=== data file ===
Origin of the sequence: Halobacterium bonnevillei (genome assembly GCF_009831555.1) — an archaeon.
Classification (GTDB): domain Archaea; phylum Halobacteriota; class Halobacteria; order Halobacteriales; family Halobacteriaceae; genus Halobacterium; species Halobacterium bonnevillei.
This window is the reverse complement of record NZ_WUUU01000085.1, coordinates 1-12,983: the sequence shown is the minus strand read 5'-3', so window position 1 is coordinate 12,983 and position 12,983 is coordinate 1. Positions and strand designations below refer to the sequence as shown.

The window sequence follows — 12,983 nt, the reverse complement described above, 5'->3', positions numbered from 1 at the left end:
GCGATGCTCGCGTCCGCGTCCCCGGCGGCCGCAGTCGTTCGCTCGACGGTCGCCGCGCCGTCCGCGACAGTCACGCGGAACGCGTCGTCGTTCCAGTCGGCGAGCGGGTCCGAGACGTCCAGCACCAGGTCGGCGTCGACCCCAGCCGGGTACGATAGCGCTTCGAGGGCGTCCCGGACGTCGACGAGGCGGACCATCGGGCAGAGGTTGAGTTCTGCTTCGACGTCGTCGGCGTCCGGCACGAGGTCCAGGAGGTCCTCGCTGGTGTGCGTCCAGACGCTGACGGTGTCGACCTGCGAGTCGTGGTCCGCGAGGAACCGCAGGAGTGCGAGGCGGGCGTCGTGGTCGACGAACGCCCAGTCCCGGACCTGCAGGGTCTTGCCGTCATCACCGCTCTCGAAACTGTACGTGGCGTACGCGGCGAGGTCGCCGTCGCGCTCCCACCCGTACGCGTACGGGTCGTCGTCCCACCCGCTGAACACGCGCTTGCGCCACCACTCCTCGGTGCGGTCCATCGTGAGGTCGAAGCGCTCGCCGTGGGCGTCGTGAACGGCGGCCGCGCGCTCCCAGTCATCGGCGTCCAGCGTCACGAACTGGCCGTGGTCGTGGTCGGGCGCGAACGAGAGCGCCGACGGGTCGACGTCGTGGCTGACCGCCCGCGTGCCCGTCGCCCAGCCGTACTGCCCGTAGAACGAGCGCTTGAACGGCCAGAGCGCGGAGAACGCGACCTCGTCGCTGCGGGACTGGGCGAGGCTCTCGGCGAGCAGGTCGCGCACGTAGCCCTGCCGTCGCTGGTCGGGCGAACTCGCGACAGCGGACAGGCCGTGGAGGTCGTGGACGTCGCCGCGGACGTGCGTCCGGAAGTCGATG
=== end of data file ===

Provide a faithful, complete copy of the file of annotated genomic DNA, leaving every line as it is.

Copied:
Origin of the sequence: Halobacterium bonnevillei (genome assembly GCF_009831555.1) — an archaeon.
Classification (GTDB): domain Archaea; phylum Halobacteriota; class Halobacteria; order Halobacteriales; family Halobacteriaceae; genus Halobacterium; species Halobacterium bonnevillei.
This window is the reverse complement of record NZ_WUUU01000085.1, coordinates 1-12,983: the sequence shown is the minus strand read 5'-3', so window position 1 is coordinate 12,983 and position 12,983 is coordinate 1. Positions and strand designations below refer to the sequence as shown.

The window sequence follows — 12,983 nt, the reverse complement described above, 5'->3', positions numbered from 1 at the left end:
GCGATGCTCGCGTCCGCGTCCCCGGCGGCCGCAGTCGTTCGCTCGACGGTCGCCGCGCCGTCCGCGACAGTCACGCGGAACGCGTCGTCGTTCCAGTCGGCGAGCGGGTCCGAGACGTCCAGCACCAGGTCGGCGTCGACCCCAGCCGGGTACGATAGCGCTTCGAGGGCGTCCCGGACGTCGACGAGGCGGACCATCGGGCAGAGGTTGAGTTCTGCTTCGACGTCGTCGGCGTCCGGCACGAGGTCCAGGAGGTCCTCGCTGGTGTGCGTCCAGACGCTGACGGTGTCGACCTGCGAGTCGTGGTCCGCGAGGAACCGCAGGAGTGCGAGGCGGGCGTCGTGGTCGACGAACGCCCAGTCCCGGACCTGCAGGGTCTTGCCGTCATCACCGCTCTCGAAACTGTACGTGGCGTACGCGGCGAGGTCGCCGTCGCGCTCCCACCCGTACGCGTACGGGTCGTCGTCCCACCCGCTGAACACGCGCTTGCGCCACCACTCCTCGGTGCGGTCCATCGTGAGGTCGAAGCGCTCGCCGTGGGCGTCGTGAACGGCGGCCGCGCGCTCCCAGTCATCGGCGTCCAGCGTCACGAACTGGCCGTGGTCGTGGTCGGGCGCGAACGAGAGCGCCGACGGGTCGACGTCGTGGCTGACCGCCCGCGTGCCCGTCGCCCAGCCGTACTGCCCGTAGAACGAGCGCTTGAACGGCCAGAGCGCGGAGAACGCGACCTCGTCGCTGCGGGACTGGGCGAGGCTCTCGGCGAGCAGGTCGCGCACGTAGCCCTGCCGTCGCTGGTCGGGCGAACTCGCGACAGCGGACAGGCCGTGGAGGTCGTGGACGTCGCCGCGGACGTGCGTCCGGAAGTCGATG